Friday, May 4, 2012

Synods aren't sexy

Earlier this week, down at a Lutheran camp and retreat center in Farmington, MN, I was installed as the vice moderator of the Synod of Lakes and Prairies.  

Don't worry.  I expect to only hear crickets upon that announcement.

"The What of Who and Where?" you may be asking.  It's OK.  I expect to hear that, too.

The synod is not one of the better known aspects of the Presbyterian Church.  I like to consider our synod, that which includes almost every Presbyterian church in Wisconsin, Minnesota, Iowa, North Dakota, South Dakota, and Nebraska and a few churches sprinkled beyond these states, one of the best kept secrets in the PC(USA).  I wish it wasn't so well kept.

The synod is one of two "middle councils" between the local congregation and the larger national organization of our denomination.  More locally our congregation is a member of a presbytery, the Presbytery of the Twin Cities Area, which covers the metro area  and stretches all the way down to Albert Lea.  Our presbytery is then a member of the synod, along with sixteen other presbyteries ranging in size from the Des Moines, Iowa metro area to the entires state of South Dakota.  We also have on non-geographic presbytery within our synod, a Dakota language Native American presbytery, the oldest Presbyterian mission west of the Mississippi River (someone PLEASE correct me if honor isn't quite right).  
These two middle councils are a big part of what distinguishes Presbyterians from some of our brothers and sisters in faith.  We are a connectional church.  By that I mean that we don't believe it is good for any one congregation to operate as an island.  We don't believe we are all out here on our own, with no support from or accountability to others.  We believe it is in the very nature of the church Christ formed to be connected to one another, partnered with each other, and in mission together.  Our connections can be local and organic, but they are also institutionalized so that sometimes, many times, we are forced into working and missional relationships with brothers and sisters in faith with whom may disagree.  Personally, I think we are all the better because of this.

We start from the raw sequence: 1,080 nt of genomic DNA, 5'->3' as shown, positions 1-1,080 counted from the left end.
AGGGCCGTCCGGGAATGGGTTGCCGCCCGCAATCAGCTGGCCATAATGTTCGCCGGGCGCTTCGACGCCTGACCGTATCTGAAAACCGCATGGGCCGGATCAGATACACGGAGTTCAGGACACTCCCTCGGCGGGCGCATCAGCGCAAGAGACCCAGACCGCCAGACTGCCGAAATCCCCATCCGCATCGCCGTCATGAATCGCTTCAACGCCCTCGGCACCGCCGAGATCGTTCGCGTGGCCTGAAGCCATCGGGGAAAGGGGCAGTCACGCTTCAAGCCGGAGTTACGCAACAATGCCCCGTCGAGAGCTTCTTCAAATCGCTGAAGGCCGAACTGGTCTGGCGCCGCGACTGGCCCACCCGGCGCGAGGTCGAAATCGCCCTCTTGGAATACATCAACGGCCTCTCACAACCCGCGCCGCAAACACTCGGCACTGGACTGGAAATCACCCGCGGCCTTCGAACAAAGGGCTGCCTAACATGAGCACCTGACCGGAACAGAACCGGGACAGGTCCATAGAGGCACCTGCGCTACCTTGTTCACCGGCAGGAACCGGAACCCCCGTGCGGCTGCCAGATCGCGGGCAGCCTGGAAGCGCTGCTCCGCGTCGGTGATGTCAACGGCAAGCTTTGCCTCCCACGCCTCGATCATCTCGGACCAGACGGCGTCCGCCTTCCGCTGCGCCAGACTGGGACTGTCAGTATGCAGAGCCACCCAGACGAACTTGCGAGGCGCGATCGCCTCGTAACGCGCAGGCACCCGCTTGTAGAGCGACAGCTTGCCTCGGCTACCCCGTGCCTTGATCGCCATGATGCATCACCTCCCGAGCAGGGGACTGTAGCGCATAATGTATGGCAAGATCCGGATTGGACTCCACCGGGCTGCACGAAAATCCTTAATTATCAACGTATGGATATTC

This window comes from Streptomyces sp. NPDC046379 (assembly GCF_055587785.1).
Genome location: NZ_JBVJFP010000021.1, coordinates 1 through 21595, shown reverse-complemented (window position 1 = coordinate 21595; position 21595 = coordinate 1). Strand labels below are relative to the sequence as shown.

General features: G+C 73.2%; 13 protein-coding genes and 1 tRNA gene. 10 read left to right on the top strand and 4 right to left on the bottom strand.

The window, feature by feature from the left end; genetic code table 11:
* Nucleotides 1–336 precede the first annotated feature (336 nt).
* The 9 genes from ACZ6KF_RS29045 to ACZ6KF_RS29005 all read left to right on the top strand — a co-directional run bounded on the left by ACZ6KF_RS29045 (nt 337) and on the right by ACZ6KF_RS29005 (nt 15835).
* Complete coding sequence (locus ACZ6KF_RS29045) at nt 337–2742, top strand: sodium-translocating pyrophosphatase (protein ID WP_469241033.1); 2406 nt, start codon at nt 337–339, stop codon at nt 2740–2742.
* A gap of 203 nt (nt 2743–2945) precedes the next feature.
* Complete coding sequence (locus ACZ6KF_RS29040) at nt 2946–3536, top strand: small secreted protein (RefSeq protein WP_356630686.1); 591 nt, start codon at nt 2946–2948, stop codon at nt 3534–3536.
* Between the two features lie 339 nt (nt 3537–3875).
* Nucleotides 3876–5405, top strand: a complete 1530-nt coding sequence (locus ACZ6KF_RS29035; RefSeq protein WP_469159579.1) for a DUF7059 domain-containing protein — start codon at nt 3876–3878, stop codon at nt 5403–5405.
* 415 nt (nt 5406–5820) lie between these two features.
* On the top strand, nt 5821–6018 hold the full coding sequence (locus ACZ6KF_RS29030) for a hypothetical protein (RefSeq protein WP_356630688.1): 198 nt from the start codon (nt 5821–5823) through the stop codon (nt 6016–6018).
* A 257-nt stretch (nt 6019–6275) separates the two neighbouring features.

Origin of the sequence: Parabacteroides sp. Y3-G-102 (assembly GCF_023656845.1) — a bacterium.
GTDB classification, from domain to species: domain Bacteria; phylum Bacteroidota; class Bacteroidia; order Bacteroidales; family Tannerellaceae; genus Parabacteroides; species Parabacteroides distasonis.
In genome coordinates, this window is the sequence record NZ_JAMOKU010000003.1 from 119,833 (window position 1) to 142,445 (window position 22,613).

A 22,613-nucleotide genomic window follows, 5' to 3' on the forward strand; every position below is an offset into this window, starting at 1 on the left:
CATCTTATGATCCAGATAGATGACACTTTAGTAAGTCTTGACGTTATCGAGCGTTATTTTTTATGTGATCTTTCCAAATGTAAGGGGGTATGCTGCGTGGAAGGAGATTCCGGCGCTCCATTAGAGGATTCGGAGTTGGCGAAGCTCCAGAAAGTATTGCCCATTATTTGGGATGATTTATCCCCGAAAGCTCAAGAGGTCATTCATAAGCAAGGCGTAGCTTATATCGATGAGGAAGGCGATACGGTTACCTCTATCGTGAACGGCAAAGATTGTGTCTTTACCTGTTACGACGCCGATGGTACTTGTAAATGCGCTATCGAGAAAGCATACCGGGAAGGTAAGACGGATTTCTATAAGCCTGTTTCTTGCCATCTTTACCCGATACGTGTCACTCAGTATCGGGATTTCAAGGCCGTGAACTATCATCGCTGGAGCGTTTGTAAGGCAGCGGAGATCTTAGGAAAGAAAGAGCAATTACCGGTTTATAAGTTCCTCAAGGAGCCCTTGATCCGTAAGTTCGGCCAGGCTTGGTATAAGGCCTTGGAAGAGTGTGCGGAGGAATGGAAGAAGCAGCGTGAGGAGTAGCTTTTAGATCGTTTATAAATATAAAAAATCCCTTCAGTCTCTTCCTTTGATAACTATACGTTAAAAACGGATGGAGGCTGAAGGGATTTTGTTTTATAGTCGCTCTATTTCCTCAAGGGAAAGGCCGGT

We also believe that there are important ministries and missions that are better organized and carried out by levels of organization larger than local congregations not because no one cares locally, but because it is a better stewardship of resources to work together.  Presbyteries, synods, and the General Assembly do for local congregations and the whole church what we can't do on our own and what is better accomplished when we work together.  They aren't some nebulous "them" out there dictating what "we" must do.  Presbyteries, synods, and the General Assembly are "us," members of local congregations with passions and visions for ministries beyond their local community who are called and elected to carry those visions for the whole church. There are things the Presbyterian Church can do to demonstrate God's love and grace in the world that are better done on a national or regional level.  Commissioners to these other parts of our body make sure these ministries and missions happen.
It doesn't make sense for every single congregation to publish Sunday School curriculum.  It would be a poor use of our collective resources for that to happen, so the national church works to provide options for us.  It doesn't makes sense for one congregation to in Madison to provide an entire campus ministry including a magnificent student church, campus pastors, student housing, counseling, and mission outreach to the community and the world, so the synod provides a great deal of resources, networking, and oversight to Pres House, our Presbyterian presence on the UW-Madison campus.  It doesn't make sense for one congregation to work completely on it's own to start a new congregation in an unchurched neighborhood when there are four, five, or more congregations who can see that vital need from different angles, so the presbytery pools resources to do that work together.  

Our Synod of Lakes and Prairies, through an extremely hard-working staff, commissioners like me who spend two days together a few times a year, and other volunteers around our constituent presbyteries, participates in God's work in the world inexhaustibly.  

1.  We maintain covenant relationships, sharing human and financial resources (when possible), with seven Presbyterian colleges and universities.   
2.  We fund scholarships for racial-ethnic students pursuing higher education.  
3.  We provide training for the committees of presbyteries that oversee their member ministers and congregation and those that prepare women and men for ordained ministry as pastors.  
4.  We offer Self-Development of People grants to community and regional organizations, directly related to Presbyterian churches and not, that low-income people identify a problem within their life experience, organize themselves to do something about their condition, and are the direct beneficiaries of the project.